St. Francis was allowed to visit a 21st century university, which housed a chapel bearing his name. He was both honored and confused by the opportunity. Walking about the campus, he was amazed at the number and variety of students rushing to and fro; they were not looking at the grounds or the sidewalks or at each other– they were focused on their devices. It was a noisy campus, full of the sounds of buses and other traffic, music and podcasts playing, people arguing… Finally, St. Francis arrived at “his” chapel. It was a beautiful building, quiet and simple in its design. It was empty, except for a single student, saying her prayers. At the entrance, there was a plaque with a well-known prayer:
Lord, make me an instrument of Your peace;
Where there is hatred, let me sow love;
Where there is injury, pardon;
Where there is doubt, faith;
Where there is despair, hope;
Where there is darkness, light;
And where there is sadness, joy.
O Divine Master,
Grant that I may not so much seek
To be consoled as to console;
To be understood, as to understand;
To be loved, as to love;
For it is in giving that we receive,
It is in pardoning that we are pardoned,
And it is in dying that we are born to Eternal Life.
Francis took a seat, absorbing the peaceful stillness, yet wondering at his assignment. Why had he been sent here? Why this moment in time? Taking his cue from the student, he also spent some time in prayer. Then he walked back outside.
He was struck again by the students– they were everywhere, but they were isolated. No one noticed him or stopped to speak. He tried to talk to someone–anyone–but they were all busy and not inclined to pause or interact. He noticed a coffee house across the street. Carefully avoiding speeding buses and weaving bikes, he crossed and entered the shop. It was a little quieter than the commons, but most of the customers were sipping their drinks and staring at screens–personal devices or the huge screen above the counter, streaming the latest news. War, scandal, protests, mud-slinging politicians, all made their appearance, only to be replaced by a commercial break and the next headline. No one stopped in horror at the litany of injustice, death, greed, or duplicity. They simply sipped their lattes and went back to scrolling through their Instagram accounts.
The door opened to admit the student he had seen earlier in the chapel. She glanced up at the big screen, shook her head, and ordered a coffee. She found a table, and sat down. The coffee house was busy; it was the last empty table. She smiled as another student came in. She invited the other student to sit with her. She started a conversation. At first, the other student was jumpy and disinclined to talk. But soon, the two students were chatting. The sound of it attracted attention. Some customers were bothered by the new noise; others were intrigued by the sound of real conversation– even laughter! Two other students brought their chairs and drinks over and joined the conversation. They spoke of missing their families, of struggling with certain classes, and enjoying others. They spoke of future plans, and the obstacles that stood in the way. They spoke of fears for the future, as well. Francis noticed that one student listened from a distance, but did not join the others. He seemed weary and despondent. Francis walked over and asked if he could just sit at his table for awhile. The young man was startled, but said, “Suit yourself.”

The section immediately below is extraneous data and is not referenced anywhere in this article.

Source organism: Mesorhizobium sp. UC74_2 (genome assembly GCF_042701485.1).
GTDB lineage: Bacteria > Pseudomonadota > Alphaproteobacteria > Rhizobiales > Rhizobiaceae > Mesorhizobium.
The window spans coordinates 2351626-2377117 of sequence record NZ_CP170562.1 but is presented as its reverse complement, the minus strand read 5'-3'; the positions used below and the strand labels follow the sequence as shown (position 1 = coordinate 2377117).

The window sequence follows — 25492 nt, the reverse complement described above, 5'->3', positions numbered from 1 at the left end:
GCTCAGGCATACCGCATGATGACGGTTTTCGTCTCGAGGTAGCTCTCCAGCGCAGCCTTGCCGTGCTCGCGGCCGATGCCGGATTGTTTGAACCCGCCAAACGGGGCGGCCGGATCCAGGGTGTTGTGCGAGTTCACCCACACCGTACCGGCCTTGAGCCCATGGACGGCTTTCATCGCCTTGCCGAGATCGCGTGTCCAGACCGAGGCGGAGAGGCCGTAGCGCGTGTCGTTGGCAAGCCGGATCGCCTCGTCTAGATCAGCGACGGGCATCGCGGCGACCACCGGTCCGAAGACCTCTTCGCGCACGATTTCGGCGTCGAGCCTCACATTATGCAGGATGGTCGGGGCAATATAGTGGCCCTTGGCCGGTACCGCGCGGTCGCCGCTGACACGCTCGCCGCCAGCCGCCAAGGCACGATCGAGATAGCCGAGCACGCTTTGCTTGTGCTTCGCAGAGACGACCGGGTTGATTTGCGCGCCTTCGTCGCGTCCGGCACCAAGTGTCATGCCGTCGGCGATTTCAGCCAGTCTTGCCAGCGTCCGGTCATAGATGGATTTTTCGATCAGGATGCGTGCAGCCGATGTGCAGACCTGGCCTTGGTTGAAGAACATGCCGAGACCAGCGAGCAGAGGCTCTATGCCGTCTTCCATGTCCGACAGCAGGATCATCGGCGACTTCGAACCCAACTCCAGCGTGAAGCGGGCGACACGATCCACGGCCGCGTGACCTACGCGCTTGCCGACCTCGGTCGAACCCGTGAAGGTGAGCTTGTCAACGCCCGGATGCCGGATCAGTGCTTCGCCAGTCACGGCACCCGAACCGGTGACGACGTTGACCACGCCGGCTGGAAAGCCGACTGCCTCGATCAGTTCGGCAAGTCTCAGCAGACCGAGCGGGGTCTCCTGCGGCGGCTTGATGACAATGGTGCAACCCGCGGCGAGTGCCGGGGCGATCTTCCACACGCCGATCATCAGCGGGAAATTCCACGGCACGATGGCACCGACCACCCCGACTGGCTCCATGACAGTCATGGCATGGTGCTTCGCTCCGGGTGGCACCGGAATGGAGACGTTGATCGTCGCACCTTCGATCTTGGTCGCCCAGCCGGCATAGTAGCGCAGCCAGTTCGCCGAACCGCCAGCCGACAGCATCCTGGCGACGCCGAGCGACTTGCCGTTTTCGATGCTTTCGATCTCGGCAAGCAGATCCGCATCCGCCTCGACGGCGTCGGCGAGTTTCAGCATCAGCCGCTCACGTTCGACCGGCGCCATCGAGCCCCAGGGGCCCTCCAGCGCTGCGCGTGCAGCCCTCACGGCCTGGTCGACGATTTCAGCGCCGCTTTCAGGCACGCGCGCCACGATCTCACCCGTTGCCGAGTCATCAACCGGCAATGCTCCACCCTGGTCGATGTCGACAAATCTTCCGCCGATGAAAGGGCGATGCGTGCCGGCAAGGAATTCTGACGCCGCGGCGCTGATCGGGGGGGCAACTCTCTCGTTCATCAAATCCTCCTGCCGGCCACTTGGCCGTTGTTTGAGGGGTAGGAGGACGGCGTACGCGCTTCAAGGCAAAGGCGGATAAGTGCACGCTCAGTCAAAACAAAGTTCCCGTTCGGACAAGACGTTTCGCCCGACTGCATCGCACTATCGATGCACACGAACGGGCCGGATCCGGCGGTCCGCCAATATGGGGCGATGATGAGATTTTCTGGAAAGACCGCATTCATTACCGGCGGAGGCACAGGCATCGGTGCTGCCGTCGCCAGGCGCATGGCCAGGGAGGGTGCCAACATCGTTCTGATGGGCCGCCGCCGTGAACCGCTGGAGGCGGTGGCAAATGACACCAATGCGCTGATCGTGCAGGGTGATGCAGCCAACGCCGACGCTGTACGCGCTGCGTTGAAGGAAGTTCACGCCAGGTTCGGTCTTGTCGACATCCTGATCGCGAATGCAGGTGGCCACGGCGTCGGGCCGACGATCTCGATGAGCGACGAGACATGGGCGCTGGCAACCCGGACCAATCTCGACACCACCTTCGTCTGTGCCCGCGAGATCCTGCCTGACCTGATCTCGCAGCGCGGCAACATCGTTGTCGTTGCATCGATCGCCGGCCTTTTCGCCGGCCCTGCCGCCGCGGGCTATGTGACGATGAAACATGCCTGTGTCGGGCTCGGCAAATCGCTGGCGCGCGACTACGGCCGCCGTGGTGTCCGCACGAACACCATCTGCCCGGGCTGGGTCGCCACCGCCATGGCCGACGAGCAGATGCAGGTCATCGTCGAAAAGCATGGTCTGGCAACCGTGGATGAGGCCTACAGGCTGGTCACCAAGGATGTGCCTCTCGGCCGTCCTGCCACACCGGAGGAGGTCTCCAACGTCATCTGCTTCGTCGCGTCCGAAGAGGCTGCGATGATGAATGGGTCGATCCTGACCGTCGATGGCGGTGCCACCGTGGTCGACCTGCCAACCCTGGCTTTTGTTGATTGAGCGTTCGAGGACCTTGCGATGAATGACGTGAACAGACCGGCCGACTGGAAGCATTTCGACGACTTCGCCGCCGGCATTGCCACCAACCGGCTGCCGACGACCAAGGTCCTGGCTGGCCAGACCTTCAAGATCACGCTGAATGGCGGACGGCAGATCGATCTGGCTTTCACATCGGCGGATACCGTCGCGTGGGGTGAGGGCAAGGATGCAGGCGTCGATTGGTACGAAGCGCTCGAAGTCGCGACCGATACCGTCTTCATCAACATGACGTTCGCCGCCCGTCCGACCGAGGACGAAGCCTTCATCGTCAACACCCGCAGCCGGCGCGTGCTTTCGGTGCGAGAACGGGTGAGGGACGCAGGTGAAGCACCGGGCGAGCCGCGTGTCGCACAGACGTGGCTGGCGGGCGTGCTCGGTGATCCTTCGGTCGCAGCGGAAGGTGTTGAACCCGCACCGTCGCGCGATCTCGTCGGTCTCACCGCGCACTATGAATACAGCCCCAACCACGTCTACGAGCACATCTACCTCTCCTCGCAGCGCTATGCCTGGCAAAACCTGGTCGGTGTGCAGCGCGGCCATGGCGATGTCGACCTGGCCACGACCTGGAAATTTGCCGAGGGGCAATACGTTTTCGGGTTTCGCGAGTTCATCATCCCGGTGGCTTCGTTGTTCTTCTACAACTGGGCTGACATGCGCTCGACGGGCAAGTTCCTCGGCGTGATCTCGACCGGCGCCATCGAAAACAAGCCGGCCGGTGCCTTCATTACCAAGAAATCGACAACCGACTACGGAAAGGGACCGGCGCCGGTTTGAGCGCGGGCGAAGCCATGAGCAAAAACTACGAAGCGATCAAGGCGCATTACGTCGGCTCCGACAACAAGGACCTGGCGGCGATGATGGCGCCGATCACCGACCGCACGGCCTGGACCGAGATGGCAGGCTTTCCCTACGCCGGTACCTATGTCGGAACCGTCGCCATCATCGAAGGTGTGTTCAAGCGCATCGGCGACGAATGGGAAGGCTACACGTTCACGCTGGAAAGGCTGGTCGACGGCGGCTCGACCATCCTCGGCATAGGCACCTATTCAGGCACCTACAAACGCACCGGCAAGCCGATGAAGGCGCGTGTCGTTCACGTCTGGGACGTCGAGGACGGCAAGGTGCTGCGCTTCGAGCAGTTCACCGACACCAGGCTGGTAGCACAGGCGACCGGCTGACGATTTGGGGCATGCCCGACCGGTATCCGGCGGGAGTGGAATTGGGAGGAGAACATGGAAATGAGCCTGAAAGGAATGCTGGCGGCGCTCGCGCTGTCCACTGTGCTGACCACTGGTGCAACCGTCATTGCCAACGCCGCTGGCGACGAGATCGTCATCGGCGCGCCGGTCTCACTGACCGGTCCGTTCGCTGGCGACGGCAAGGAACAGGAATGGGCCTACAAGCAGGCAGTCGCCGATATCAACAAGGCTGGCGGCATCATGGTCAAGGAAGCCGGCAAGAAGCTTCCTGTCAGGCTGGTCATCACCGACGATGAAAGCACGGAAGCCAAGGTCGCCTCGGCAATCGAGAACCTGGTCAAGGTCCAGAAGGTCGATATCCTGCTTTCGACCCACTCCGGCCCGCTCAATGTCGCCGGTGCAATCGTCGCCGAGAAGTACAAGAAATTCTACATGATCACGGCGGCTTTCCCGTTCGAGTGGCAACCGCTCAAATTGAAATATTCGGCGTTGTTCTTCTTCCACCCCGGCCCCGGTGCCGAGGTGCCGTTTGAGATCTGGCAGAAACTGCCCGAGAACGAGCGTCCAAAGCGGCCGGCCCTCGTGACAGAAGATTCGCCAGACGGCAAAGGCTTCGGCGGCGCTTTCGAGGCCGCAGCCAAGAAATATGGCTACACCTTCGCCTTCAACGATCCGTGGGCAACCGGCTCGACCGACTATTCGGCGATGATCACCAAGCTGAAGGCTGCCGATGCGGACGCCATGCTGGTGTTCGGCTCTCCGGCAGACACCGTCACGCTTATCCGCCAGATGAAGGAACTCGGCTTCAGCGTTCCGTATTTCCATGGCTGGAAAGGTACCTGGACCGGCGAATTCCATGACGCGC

Francis sat in silence, his head bowed. Finally, the young man spoke quietly. “I saw you watching that girl. Just a word of warning– she’s a nut job. She comes in here about once a week, talking nonsense. She’s not even a student here.”
“And yet, I saw you were also watching her. She intrigues you.”
“I don’t know how she does it. She comes in here, talking about love and joy and faith, and people listen to her. They eat that stuff up. Don’t they know it’s all garbage? Look at the news! But she comes in, all smiling and happy– she’s crazy.”
“But she still intrigues you. Could it be that she is at peace, and you are not?”
“Peace?! Peace is nothing but an illusion. Power is what counts. Action. Look at her– she’s not doing anything to make the world better, and yet she acts like she’s got all the answers. It’s sickening!”
“Why do you keep watching her?”
“I don’t even know. She’s so stupid. She’s all wrong, and she acts like everything is fine.”
“Have you spoken to her? How do you know what she thinks and feels?”
“I’ve told you. She’s crazy. I don’t want to talk to someone like that.”
“Are you afraid?”
“Afraid of what?”
“That she’s not as crazy as you think. That she might laugh at your thoughts, the way you laugh at hers. That she won’t talk to you, like she talks to the others… Maybe you’re afraid of what you would say.”
“What do you mean?”
“What would you say to her if she spoke to you? Would you listen, or would you argue? Would you wipe the smile off her face and take away her joy and faith? Would you make the world a better place by winning your argument with her?”
The young man was at a loss for words. He suddenly noticed that other conversation had stopped. People were looking at him– even the young woman he had been talking about. His face turned red, and he jumped out of his seat and dashed out of the coffee house. The group dispersed, and Francis was left alone with the young woman.
“He may be right, you know,” she said with a wry smile. I don’t think I do enough to make the world a better place. I just sit and talk with people, and listen, and pray. It’s not much. Not enough to make a real difference.”
Francis put a hand on her shoulder and shook his head. “It is enough in God’s economy to be available. To be humble and willing and faithful. Keep up the good work. And may God bless you.”